Despite being cultivated in four distinct regions, Oolong tea plants thrive within a relatively small territory. While these regions have a long history of tea cultivation, the intricate production techniques of Oolong tea were developed only in the 16th and 17th centuries. Each region produces Oolongs that exhibit unique characteristics, resulting from specific processing methods. However, all Oolong teas share a common production principle. In the following sections, we will delve into the production techniques and explore notable examples from each region.
Types of Oolong Tea Based on Regions
North Fujian Oolongs
North Fujian Oolongs are a type of tea that are also known by several other names such as Wuyi Oolongs, Rock Oolongs, and Yancha, among others. The tea leaves produced in this region are very similar in flavor and are processed using the same technique. The most common name for these teas is Da Hong Pao or Big Red Robe. This name refers both to the tea type and to the brand of tea originating from this region. While every tea from the Wuyi Mountains may be sold as Da Hong Pao, specialized tea shops that are committed to Chinese tea culture differentiate between different types of tea from this region.
North Fujian Oolongs are believed to be the ancestors of all Oolongs. The production of this tea type involves a flush of good quality tea leaves in the middle of May, followed by several weeks of production and roasting. The leaves are twisted a little but retain the shape of a “ribbon.” The tea leaves are large, dark brown, or even black in color. Once brewed, the tea has a cognac color, strong taste, and most often has a floral scent.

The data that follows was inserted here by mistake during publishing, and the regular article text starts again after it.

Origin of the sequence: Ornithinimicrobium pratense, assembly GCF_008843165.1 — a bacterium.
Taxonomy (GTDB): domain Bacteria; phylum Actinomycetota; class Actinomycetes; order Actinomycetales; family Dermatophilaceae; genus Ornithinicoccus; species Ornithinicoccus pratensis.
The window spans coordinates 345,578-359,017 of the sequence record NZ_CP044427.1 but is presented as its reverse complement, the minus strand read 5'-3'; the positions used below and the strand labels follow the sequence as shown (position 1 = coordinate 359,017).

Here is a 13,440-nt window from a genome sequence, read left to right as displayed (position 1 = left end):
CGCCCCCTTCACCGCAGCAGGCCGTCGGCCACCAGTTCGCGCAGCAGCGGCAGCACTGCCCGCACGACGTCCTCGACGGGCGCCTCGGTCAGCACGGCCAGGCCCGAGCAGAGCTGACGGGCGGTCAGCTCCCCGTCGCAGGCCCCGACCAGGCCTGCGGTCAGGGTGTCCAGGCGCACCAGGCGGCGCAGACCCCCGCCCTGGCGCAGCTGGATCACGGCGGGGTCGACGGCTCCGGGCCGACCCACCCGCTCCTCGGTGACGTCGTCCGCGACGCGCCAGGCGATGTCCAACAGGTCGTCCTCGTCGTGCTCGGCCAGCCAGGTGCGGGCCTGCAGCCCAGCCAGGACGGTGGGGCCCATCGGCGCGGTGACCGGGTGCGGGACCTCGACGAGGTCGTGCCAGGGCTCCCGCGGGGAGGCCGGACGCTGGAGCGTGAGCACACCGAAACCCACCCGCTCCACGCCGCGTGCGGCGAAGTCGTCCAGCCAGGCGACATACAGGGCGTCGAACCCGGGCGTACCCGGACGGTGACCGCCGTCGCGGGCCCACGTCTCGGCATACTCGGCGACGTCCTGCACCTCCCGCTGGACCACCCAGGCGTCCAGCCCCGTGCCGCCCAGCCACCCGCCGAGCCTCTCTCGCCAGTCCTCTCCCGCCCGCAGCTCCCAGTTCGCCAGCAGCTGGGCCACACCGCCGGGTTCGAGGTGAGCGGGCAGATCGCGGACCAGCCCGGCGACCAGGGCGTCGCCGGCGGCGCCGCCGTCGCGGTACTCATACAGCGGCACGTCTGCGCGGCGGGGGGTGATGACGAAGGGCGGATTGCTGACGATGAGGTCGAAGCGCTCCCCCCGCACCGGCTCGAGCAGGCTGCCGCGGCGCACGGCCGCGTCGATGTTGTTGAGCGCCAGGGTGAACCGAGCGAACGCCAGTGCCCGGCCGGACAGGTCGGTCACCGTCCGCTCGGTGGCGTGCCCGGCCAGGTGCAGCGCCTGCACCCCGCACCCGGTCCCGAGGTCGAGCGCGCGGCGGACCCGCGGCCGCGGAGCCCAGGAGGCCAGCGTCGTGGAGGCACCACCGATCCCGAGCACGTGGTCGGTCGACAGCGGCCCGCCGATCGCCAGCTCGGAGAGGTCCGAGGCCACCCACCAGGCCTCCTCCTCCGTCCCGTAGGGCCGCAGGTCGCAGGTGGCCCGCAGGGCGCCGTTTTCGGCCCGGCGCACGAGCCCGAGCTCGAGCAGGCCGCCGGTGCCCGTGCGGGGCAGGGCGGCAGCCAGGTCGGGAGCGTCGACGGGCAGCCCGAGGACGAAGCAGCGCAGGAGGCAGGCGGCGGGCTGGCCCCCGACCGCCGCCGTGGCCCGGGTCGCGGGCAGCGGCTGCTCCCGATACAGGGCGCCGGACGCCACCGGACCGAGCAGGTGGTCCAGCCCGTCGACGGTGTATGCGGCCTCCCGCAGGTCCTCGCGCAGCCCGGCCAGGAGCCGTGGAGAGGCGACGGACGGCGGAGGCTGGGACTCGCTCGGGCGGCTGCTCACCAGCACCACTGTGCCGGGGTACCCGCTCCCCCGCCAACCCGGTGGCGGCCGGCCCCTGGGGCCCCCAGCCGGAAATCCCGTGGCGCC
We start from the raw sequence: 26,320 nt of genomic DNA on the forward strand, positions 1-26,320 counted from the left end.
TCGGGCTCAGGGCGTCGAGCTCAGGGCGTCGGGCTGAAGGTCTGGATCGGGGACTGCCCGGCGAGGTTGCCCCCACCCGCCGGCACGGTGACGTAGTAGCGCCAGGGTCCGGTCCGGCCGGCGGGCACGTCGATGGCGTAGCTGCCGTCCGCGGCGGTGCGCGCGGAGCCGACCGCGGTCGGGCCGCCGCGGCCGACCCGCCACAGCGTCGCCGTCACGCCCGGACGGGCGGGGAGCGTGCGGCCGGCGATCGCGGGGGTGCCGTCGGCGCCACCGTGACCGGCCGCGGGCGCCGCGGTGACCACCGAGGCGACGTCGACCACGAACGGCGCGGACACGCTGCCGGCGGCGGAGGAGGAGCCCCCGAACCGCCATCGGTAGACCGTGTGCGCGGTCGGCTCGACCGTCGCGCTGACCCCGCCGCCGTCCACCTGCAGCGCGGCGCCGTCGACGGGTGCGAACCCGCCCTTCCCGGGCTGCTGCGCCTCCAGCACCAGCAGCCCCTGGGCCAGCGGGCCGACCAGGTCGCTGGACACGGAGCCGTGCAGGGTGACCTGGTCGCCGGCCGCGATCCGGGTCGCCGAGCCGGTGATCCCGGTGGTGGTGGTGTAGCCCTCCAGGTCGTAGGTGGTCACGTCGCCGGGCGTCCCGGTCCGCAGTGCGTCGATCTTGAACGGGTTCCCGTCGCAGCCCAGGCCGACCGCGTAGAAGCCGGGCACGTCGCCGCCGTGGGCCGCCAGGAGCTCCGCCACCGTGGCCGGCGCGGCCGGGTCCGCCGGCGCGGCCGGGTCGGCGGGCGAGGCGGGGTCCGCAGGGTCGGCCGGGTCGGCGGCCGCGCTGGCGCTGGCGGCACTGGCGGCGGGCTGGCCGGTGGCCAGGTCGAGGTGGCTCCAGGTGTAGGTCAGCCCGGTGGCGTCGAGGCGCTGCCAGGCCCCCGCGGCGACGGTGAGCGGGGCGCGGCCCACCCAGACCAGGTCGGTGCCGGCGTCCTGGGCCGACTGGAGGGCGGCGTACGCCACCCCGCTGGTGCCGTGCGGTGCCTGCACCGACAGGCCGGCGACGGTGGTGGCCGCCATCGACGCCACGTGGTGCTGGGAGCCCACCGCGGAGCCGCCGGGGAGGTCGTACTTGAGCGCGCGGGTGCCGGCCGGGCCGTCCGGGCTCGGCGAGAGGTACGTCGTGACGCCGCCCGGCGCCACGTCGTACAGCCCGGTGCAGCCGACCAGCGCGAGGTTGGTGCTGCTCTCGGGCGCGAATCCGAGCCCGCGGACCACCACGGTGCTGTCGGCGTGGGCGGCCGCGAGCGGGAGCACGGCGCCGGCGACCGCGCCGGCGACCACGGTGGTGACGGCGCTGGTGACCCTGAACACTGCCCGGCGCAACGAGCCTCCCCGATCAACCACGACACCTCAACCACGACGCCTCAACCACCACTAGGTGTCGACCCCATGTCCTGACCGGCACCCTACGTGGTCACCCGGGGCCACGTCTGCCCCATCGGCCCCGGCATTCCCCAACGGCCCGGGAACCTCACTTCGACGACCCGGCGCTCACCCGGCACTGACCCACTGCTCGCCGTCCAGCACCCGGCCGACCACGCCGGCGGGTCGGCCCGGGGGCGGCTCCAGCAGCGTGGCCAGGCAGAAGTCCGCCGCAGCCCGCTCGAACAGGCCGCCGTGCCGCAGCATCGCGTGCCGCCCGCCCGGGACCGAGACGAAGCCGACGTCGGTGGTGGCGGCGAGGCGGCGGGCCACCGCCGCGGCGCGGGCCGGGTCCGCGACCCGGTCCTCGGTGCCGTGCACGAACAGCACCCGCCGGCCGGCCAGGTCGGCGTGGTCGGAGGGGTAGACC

The brew of North Fujian Oolongs has a color and strength that is similar to European black tea. Wuyishan, the region where this tea is produced, was one of the first regions to actively trade tea with Europe. The North Fujian teas began the Europeans’ acquaintance with “dark” tea. The Chinese believe that the name of the entire category of black teas was derived from Oolongs, which translates to “black dragon” in Chinese. As a result, the merchants began to shorten the names of all dark teas to “black.”
In conclusion, North Fujian Oolongs are a unique tea type with a long history and an interesting story. The tea leaves produced in this region are processed with care and expertise, resulting in a distinct flavor that is cherished by tea lovers all over the world.